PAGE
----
We are increasingly aware that conditions in the first few years of a child’s life can influence their physical, emotional and mental health throughout their lifespans. This forum explores what is known about the life-long effects of growing up in poverty from two of the leading researchers in the field.
Seth D. Pollak is the Letters and Science Distinguished Professor of Psychology and Professor of Psychiatry, Pediatrics, Anthropology, Neuroscience, and Public Affairs at the University of Wisconsin – Madison. He earned dual Ph.D.s from the University of Rochester in brain & cognitive sciences and in child clinical psychology before completing an internship in pediatric neuropsychology at the University of Toronto. Dr. Pollak has been a Visiting Professor of Neurology and Neurosurgery at the Montreal Neurological Institute, a visiting fellow at the American Academy in Rome, and a Visiting Scientist in pediatric neuroscience at the Bambino Gesu Pediatric Hospital in Rome. Dr. Pollak’s research focuses on the influences of social risk factors on children’s brain and behavioral development, with particular focus on emotions, learning, and children’s health. Dr. Pollak has been the recipient of a National Institute of Mental Health fellowship in developmental psychopathology. He is a recipient of the Boyd-McCandless Award for Distinguished Contributions to Child Development, the American Psychological Association’s Distinguished Early Career Award, as well as the Chancellor’s Distinguished Teaching Award from the University of Wisconsin. Dr. Pollak is a Fellow of the American Association for the Advancement of Science and the Association for Psychological Science. He currently serves on the Governing Council of the Society for Research in Child Development. Dr. Pollak’s research is supported by both the US National Institute of Mental Health and the National Institute of Child Health and Human Development.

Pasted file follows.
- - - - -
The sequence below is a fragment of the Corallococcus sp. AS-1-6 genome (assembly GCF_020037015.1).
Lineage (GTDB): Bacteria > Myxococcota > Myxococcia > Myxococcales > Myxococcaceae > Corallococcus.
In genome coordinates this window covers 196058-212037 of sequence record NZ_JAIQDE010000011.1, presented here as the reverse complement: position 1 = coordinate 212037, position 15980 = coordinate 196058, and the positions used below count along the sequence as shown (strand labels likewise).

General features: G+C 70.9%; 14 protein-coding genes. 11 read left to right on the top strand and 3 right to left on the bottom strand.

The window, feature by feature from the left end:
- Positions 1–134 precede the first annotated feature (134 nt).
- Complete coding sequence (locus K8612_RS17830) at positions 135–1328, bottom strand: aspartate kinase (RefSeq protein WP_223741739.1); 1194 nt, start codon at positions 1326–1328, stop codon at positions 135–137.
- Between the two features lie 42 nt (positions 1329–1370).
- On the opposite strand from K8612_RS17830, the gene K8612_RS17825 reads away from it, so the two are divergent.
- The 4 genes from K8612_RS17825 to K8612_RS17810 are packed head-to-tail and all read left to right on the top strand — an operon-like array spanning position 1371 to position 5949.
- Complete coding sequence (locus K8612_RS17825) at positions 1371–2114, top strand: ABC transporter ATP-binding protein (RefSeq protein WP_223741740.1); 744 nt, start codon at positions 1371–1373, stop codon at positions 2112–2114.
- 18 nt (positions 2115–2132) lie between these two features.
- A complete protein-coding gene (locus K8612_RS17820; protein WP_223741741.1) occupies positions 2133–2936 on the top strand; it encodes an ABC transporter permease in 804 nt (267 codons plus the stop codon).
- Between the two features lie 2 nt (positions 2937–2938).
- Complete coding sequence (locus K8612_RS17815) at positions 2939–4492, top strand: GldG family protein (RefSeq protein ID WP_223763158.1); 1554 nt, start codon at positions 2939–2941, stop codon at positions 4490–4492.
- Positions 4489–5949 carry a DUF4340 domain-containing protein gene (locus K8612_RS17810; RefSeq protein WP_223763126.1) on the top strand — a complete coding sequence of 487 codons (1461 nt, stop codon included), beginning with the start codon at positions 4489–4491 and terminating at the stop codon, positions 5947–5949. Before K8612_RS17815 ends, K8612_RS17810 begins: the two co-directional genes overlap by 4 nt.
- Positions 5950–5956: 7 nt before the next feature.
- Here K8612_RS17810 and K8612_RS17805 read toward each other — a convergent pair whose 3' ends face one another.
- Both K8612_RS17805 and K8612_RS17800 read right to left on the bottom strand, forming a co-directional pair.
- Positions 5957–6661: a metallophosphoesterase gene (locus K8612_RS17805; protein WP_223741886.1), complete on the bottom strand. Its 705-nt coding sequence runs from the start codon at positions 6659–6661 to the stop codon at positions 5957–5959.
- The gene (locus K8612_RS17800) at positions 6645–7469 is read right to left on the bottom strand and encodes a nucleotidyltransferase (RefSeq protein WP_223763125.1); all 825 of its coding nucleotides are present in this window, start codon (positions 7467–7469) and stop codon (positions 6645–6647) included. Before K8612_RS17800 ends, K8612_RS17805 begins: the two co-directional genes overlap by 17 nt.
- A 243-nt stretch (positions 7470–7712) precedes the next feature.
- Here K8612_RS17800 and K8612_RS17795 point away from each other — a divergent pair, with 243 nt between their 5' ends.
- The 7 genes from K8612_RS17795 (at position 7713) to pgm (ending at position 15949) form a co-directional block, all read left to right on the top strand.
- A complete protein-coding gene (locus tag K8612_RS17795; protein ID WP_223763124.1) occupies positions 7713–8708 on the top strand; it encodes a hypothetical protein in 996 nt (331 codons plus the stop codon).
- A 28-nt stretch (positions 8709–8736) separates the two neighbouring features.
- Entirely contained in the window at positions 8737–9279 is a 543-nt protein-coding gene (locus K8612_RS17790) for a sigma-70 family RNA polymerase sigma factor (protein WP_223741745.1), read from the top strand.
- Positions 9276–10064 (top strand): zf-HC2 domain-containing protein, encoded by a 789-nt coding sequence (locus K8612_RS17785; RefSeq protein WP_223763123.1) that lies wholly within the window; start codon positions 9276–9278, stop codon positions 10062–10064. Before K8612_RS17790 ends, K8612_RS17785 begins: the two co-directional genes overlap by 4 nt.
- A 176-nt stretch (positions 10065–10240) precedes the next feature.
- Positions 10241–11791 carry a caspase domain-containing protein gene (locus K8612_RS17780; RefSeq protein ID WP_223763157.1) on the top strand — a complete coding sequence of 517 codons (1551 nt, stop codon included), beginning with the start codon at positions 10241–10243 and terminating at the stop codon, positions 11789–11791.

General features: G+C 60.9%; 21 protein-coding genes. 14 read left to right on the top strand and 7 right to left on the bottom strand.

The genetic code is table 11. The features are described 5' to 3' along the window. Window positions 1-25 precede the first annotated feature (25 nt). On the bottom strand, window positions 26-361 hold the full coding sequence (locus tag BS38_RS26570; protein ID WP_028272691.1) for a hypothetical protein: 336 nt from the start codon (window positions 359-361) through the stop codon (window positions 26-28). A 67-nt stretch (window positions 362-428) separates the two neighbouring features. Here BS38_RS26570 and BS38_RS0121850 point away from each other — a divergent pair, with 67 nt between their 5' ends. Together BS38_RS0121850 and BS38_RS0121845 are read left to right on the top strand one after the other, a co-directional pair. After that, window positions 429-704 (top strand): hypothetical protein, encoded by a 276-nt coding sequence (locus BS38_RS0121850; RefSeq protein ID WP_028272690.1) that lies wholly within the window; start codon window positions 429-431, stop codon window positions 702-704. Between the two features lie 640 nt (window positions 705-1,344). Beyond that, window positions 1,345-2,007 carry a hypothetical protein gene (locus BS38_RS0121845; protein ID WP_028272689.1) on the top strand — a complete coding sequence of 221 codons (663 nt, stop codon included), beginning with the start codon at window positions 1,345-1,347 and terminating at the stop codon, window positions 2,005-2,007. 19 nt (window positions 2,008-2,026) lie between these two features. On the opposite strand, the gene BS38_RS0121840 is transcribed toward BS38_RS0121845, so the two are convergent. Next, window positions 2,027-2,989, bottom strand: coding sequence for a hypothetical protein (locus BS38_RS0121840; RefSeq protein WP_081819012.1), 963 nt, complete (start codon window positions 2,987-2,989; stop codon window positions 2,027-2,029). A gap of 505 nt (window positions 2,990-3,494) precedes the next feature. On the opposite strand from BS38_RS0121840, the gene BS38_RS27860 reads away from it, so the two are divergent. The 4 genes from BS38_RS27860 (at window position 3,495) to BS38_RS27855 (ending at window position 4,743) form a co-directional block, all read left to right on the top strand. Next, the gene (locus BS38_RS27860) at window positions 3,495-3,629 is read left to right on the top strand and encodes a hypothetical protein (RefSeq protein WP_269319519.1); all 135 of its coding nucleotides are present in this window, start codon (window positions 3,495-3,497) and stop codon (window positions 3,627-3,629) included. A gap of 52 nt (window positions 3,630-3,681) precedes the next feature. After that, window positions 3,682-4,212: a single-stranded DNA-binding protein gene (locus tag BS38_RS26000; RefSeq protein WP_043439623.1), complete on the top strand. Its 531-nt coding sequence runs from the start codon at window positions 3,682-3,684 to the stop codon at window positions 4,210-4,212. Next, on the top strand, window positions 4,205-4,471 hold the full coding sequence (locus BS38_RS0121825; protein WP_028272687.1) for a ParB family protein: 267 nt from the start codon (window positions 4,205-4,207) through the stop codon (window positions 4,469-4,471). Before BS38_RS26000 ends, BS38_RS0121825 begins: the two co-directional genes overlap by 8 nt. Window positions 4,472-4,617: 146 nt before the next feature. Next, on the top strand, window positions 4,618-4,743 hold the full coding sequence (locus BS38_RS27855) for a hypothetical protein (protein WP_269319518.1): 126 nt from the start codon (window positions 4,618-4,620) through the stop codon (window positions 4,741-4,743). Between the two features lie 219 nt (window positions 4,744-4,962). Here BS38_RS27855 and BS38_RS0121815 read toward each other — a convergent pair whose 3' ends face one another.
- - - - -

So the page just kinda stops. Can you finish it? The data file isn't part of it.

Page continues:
Megan R. Gunnar is a Regents Professor and Distinguished McKnight University Professor at the University of Minnesota. She received her Ph.D. in Developmental Psychology at Stanford University in 1978 and then completed a post-doctoral fellowship in stress neurobiology at Stanford Medical School. In 1979 she came to the University of Minnesota as an Assistant Professor. Professor Gunnar has spent her career studying how stress affects human development and the processes that help children regulate stress. She is the Associate Director of Center for Neurobehavioral Development, the Director of the Institute of Child Development, and the interim Director of CEED. She is the recipient of lifetime achievement awards from the American Psychological Association, Division 7 Developmental Psychology, the Society for Research in Child Development and the Association for Psychological Science. In addition, Professor Gunnar is involved in many activities to translate research on early development for use by policy makers, practitioners and families. She was a member of the Institute of Medicine study on early childhood development that produced Neurons to Neighborhoods and is a founding member of the National Scientific Council on the Developing Child that is part of the Harvard University Center on the Developing Child. She chairs the Research Advisory Council for the Minnesota Children’s Museum fostering the science of playful learning as a tool for early intervention and healthy human development, and she is a consultant on stress and development for the Greater Minneapolis Crisis Nursery.